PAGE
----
Friday, June 16, 2006

HL2 was a very unique experience for me.

You may read this if you are so inclined, as to why someone didn't like HL2. My response is more or less something I've been meaning to put into words for a long time about that game, so I decided to post it here as well. It's too late at night for me to be doing copy-editing, so the raw response-form follows.

The word "cinematic" gets thrown around a lot, but for HL2 and its Episode 1 expansion, I think it is more appropriate than for any other game I've ever played. Though it lacks cutscenes and doesn't play out like an interactive movie, the general style of story-telling is so much like that of a film that I never became embodied as Gordon Freeman; that's just where the camera happened to be.

In a typical 3rd-person game - let's say a platformer - the character's attitudes and motivations for the story's development are more or less independent of what the player would choose. The expectation for a first-person shooter is usually different, because seeing out of the character's eyes makes it immmediately unlike what one usually experiences in a book or a theater, and instead what they experience as their own selves.

In HL2, however, I see it as more of a device to hide the plot from the player. To hide details of a plot just beyond the reach of the audience has time and again proven itself a powerful and engaging storytelling mechanic, and HL2's camera achieves it in a way that a film cannot without getting a little nauseating. By putting the camera on Gordon's nose and keeping him silent, there's no telling what he's thinking in any given situation. The end result is that - aside from his credentials as an MIT gradutate, what he's accomplished as a scientist, and what has happened to him in the course of the games - we don't have any clue about Gordan Freeman as a person.

I think Valve is brilliant to make a "genre king" out of a story whose main character is someone we still know basically nothing about. No one has ever mentioned that Gordon regularly drinks coffee, or is prone to changing his hairstyle, or has a bad relationship with his father, or any other such detail. Alyx has mentioned in HL2, "You don't talk much, do you?", but this is as obvious after an hour or so of gameplay as his goatee. The character defies development.

The critical difference is that other FPS games with silent player-characters, like DOOM 3, F.E.A.R., QUAKE 4, etc., give the player a premise and a generalized template upon which they may go out and blast things as appropriate to the genre. The story plays out much like it would in a hollywood blockbuster, and the player-character himself is more of an observer on the narrative. In HL2, because the surrounding cast makes so few assumptions, the player-character no longer necessarily shares the player's status as an observer, but we can't tell if he is or not. The typical gameplay is there, seperately, but the single greatest tenet in the FPS - so great as to make up the first two letters in the genre's initials - is used as a mechanic to turn the storytelling on its head.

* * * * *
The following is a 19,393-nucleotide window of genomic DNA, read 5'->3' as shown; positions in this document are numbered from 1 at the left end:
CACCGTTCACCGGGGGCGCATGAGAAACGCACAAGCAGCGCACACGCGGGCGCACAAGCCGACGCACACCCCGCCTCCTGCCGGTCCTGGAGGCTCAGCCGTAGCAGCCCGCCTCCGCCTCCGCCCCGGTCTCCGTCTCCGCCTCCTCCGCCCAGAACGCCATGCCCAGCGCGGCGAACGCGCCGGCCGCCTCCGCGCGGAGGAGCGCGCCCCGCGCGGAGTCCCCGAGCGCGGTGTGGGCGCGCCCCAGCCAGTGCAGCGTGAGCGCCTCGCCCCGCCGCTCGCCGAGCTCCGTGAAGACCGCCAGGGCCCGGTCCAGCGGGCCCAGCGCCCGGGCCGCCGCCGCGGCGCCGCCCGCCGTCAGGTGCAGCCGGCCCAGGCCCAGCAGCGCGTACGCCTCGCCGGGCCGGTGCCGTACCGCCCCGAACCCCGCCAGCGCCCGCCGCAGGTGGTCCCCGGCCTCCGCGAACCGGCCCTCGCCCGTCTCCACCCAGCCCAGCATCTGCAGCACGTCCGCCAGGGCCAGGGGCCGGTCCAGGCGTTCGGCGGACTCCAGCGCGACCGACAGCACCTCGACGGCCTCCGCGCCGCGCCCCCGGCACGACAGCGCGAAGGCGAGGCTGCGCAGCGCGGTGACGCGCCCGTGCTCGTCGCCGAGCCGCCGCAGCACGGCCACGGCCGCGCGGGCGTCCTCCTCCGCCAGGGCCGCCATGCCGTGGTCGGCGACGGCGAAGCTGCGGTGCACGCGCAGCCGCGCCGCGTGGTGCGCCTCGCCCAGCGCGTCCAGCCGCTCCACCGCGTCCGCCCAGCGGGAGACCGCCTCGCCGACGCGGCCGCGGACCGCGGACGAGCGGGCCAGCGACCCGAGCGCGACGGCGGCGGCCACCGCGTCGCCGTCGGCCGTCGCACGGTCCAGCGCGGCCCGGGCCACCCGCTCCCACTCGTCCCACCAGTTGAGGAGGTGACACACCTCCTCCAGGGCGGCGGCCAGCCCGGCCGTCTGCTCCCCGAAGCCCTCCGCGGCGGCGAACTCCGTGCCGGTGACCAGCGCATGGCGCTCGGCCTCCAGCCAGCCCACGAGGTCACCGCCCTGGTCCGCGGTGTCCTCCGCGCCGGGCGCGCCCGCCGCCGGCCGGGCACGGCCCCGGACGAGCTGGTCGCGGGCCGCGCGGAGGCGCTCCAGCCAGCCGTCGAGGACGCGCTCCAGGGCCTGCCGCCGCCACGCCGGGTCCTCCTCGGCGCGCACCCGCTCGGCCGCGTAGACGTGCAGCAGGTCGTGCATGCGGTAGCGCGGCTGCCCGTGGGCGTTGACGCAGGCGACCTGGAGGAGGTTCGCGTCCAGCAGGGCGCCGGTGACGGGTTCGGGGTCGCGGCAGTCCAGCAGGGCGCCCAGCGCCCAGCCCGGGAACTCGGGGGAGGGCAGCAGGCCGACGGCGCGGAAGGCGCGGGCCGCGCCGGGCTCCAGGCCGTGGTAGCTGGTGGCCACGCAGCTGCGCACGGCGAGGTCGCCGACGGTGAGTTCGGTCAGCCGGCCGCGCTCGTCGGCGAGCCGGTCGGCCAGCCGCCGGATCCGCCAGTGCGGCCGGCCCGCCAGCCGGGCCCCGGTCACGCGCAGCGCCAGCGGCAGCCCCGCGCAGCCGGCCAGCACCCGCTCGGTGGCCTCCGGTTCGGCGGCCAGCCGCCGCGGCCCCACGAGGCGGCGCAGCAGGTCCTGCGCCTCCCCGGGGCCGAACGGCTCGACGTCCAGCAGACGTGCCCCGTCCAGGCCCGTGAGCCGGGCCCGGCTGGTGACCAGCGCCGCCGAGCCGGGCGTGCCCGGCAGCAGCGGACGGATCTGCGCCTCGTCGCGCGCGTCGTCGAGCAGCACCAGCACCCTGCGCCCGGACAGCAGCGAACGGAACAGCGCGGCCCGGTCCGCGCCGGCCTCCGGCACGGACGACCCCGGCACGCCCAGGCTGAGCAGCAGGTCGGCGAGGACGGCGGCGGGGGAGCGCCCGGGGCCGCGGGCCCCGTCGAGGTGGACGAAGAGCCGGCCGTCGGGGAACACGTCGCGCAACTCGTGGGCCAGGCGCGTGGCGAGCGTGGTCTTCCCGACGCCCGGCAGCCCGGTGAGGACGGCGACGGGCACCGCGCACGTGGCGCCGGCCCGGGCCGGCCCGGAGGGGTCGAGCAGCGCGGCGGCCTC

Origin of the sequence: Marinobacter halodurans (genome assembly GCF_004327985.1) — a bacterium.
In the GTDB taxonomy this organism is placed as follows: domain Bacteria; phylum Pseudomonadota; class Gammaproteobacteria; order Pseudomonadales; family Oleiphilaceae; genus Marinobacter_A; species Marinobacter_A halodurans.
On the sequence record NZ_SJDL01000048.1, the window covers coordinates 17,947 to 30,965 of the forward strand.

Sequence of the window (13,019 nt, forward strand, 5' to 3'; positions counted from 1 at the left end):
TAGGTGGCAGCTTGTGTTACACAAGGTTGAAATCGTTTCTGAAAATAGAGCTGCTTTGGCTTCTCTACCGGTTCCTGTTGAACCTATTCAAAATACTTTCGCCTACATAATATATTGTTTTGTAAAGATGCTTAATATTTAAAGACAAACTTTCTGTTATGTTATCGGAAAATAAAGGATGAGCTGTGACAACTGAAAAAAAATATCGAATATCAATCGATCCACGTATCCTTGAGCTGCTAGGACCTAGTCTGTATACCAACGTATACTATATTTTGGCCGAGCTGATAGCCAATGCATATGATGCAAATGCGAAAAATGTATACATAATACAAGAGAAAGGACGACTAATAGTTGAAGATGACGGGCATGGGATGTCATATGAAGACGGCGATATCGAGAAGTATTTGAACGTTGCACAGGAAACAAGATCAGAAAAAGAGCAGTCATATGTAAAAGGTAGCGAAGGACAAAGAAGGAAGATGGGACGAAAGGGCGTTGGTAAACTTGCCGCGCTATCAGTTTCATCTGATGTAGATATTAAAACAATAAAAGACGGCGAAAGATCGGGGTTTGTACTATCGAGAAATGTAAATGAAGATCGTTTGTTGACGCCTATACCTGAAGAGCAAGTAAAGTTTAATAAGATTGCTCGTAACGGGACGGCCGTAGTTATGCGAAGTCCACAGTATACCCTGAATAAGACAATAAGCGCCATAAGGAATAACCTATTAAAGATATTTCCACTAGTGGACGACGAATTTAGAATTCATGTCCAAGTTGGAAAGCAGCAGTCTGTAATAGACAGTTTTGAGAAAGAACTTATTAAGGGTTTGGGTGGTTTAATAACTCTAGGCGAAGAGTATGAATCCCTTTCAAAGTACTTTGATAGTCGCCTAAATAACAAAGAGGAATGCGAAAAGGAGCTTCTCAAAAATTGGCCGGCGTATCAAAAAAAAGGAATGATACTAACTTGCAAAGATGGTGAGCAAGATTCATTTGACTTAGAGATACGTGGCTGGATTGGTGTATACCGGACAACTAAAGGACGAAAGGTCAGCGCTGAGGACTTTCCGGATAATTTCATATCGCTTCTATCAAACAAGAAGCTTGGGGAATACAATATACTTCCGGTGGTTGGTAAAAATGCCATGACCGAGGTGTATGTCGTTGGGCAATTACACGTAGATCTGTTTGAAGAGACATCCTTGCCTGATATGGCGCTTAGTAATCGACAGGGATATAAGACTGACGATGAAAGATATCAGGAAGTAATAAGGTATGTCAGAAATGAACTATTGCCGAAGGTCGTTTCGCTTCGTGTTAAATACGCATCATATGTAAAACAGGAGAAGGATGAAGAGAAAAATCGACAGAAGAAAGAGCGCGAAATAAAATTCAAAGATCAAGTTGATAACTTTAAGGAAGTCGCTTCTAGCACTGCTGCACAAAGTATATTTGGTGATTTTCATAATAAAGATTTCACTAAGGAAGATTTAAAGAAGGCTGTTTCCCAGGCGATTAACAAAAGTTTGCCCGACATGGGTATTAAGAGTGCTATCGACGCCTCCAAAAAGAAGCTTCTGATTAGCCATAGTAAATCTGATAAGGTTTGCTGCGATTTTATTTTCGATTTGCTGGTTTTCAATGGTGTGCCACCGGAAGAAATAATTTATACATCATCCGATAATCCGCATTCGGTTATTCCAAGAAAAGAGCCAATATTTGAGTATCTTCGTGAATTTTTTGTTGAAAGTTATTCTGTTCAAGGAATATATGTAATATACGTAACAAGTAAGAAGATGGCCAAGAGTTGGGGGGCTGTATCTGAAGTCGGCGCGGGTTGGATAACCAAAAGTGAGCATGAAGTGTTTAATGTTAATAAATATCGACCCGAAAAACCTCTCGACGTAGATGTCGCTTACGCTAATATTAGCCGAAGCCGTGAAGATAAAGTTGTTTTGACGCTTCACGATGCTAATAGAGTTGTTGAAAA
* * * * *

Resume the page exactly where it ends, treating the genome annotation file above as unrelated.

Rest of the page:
The most critical details of the story are that which we least have the capacity to observe, while the supporting roles are more visible (and thus more important to plot development) than the protagonist. I wasn't told how to feel; I was told how the surrounding actors feel, and expected Gordan (not me, Gordan) should also feel. The lack of confirmation in Gordan's feelings is what really kept me spellbound. For all we know, Gordan is an asshole; he could be a racist who secretly hates Alyx and her father; we have no idea.

Other shooters are married to the idea that the player-character is a roleplay of the player himself. I'm inclined to believe that HL2 was intended in much the same way, but for me, Gordon remains as much a uniquely non-self character as Mario or Solid Snake.

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Anonymous Anonymous said...

Hah, thats what makes HL wonderful. Tho' I havent played HL2. But w/e.

The main point to pick up on is the fact that the narrative is unbroken. Everything happens, with respect to the player, not the character. I.e No cutscenes, only cinematic set pieces you get to run away from. One wonderful sign of how immersive it gets is when you start experimenting with the game on the second/third play.

You are getting attacked by some horrific evil badass monster. The battle could have been interesting, the terrain could have helped you. The area was detailed, yet you spent little time in it. Why, why does this happen? Surely its a flaw? NO. Its like real life. You see the thing, you fucking run. Heh, the modellers/skinners might have wasted their time, but when the effect is that good, who cares? It was worth it.

So you feel alot more satisfied with the end result.

Oh, and, how are you, JJ10DMAN?

6/16/2006 11:24 AM  
Blogger Mr. Wallet said...

How am I? What an odd question to ask.

I have a toe infection which might require surgery with topical anesthetic lasting 30-45 minutes. Aside from that I'm pretty good. I just got a new bed delivered this morning, which is both higher waulity and smaller, leaving more floor space.

So, I'm fine. Thanks for asking silly anonymous person. =D

6/17/2006 1:46 PM  

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